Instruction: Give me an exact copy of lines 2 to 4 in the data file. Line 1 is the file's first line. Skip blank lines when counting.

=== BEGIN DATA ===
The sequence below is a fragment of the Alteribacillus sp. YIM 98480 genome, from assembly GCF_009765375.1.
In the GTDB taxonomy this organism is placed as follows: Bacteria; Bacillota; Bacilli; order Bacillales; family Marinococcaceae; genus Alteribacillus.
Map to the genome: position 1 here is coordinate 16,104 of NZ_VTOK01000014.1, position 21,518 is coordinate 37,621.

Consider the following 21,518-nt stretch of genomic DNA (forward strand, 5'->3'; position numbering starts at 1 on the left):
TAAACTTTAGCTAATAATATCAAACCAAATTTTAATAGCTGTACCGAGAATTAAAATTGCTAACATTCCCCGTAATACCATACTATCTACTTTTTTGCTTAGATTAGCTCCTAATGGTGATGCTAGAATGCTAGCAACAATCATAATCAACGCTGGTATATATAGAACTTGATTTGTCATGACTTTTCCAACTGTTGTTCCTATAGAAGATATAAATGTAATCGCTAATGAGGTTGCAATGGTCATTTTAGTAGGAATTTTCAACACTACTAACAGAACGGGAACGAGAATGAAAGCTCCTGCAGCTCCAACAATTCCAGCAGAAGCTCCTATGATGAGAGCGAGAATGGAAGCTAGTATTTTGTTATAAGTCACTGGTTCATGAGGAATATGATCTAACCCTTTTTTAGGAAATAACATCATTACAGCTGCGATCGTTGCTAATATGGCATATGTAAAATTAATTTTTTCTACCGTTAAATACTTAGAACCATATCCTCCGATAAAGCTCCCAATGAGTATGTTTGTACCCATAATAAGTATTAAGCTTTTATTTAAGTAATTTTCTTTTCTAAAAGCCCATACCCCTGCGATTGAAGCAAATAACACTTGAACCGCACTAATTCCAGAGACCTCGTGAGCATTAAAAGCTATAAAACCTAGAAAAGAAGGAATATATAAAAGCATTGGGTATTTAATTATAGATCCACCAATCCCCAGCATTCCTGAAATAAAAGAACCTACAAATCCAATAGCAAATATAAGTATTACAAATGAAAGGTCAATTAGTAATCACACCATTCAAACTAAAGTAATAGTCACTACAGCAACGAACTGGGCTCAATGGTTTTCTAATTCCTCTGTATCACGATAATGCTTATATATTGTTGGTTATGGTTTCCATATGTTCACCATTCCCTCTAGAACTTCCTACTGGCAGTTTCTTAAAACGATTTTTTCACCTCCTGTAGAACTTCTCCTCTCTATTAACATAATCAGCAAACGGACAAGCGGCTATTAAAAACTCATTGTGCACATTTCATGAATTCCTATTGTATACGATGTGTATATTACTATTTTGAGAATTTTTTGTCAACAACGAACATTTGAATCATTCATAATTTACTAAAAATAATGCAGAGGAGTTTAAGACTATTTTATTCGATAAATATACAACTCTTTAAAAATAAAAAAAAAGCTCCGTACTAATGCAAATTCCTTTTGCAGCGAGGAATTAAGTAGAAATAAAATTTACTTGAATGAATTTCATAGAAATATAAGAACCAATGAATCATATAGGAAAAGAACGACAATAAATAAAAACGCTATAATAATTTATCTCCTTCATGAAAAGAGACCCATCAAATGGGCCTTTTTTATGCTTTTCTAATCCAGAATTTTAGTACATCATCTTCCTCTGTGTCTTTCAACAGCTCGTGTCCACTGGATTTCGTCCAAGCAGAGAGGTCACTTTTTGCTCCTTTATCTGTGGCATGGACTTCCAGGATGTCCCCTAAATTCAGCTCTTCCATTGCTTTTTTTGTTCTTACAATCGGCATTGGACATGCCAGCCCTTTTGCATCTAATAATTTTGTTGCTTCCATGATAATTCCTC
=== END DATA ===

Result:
In the GTDB taxonomy this organism is placed as follows: Bacteria; Bacillota; Bacilli; order Bacillales; family Marinococcaceae; genus Alteribacillus.
Map to the genome: position 1 here is coordinate 16,104 of NZ_VTOK01000014.1, position 21,518 is coordinate 37,621.

Consider the following 21,518-nt stretch of genomic DNA (forward strand, 5'->3'; position numbering starts at 1 on the left):